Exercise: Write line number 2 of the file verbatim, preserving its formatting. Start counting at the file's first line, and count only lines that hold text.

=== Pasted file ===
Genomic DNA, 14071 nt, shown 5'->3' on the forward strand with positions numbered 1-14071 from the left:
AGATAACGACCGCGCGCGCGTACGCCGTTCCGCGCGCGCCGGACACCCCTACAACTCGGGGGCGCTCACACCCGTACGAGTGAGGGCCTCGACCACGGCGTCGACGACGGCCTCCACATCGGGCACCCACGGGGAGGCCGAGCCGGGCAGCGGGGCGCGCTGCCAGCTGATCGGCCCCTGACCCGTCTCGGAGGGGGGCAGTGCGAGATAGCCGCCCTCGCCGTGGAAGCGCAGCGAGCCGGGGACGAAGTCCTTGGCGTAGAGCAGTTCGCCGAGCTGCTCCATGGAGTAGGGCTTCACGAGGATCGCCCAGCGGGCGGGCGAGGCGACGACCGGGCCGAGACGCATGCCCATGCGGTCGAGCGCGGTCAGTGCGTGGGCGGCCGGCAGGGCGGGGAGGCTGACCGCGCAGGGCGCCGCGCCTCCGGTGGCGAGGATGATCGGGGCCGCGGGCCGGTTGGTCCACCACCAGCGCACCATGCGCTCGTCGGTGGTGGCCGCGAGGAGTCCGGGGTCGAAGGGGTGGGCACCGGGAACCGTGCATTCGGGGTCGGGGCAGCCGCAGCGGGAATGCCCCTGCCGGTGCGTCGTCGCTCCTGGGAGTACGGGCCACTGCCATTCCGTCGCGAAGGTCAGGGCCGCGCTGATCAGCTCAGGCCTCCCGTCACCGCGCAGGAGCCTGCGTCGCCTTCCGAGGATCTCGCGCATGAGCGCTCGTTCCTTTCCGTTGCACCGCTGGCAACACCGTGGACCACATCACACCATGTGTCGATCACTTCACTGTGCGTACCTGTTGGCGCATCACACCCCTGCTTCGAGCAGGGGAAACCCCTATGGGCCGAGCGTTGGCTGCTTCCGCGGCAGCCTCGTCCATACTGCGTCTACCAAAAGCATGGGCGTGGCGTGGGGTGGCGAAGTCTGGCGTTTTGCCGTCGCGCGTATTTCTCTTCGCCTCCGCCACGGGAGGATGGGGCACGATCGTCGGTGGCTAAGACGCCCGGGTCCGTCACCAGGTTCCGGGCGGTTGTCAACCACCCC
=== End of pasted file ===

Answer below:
AGATAACGACCGCGCGCGCGTACGCCGTTCCGCGCGCGCCGGACACCCCTACAACTCGGGGGCGCTCACACCCGTACGAGTGAGGGCCTCGACCACGGCGTCGACGACGGCCTCCACATCGGGCACCCACGGGGAGGCCGAGCCGGGCAGCGGGGCGCGCTGCCAGCTGATCGGCCCCTGACCCGTCTCGGAGGGGGGCAGTGCGAGATAGCCGCCCTCGCCGTGGAAGCGCAGCGAGCCGGGGACGAAGTCCTTGGCGTAGAGCAGTTCGCCGAGCTGCTCCATGGAGTAGGGCTTCACGAGGATCGCCCAGCGGGCGGGCGAGGCGACGACCGGGCCGAGACGCATGCCCATGCGGTCGAGCGCGGTCAGTGCGTGGGCGGCCGGCAGGGCGGGGAGGCTGACCGCGCAGGGCGCCGCGCCTCCGGTGGCGAGGATGATCGGGGCCGCGGGCCGGTTGGTCCACCACCAGCGCACCATGCGCTCGTCGGTGGTGGCCGCGAGGAGTCCGGGGTCGAAGGGGTGGGCACCGGGAACCGTGCATTCGGGGTCGGGGCAGCCGCAGCGGGAATGCCCCTGCCGGTGCGTCGTCGCTCCTGGGAGTACGGGCCACTGCCATTCCGTCGCGAAGGTCAGGGCCGCGCTGATCAGCTCAGGCCTCCCGTCACCGCGCAGGAGCCTGCGTCGCCTTCCGAGGATCTCGCGCATGAGCGCTCGTTCCTTTCCGTTGCACCGCTGGCAACACCGTGGACCACATCACACCATGTGTCGATCACTTCACTGTGCGTACCTGTTGGCGCATCACACCCCTGCTTCGAGCAGGGGAAACCCCTATGGGCCGAGCGTTGGCTGCTTCCGCGGCAGCCTCGTCCATACTGCGTCTACCAAAAGCATGGGCGTGGCGTGGGGTGGCGAAGTCTGGCGTTTTGCCGTCGCGCGTATTTCTCTTCGCCTCCGCCACGGGAGGATGGGGCACGATCGTCGGTGGCTAAGACGCCCGGGTCCGTCACCAGGTTCCGGGCGGTTGTCAACCACCCC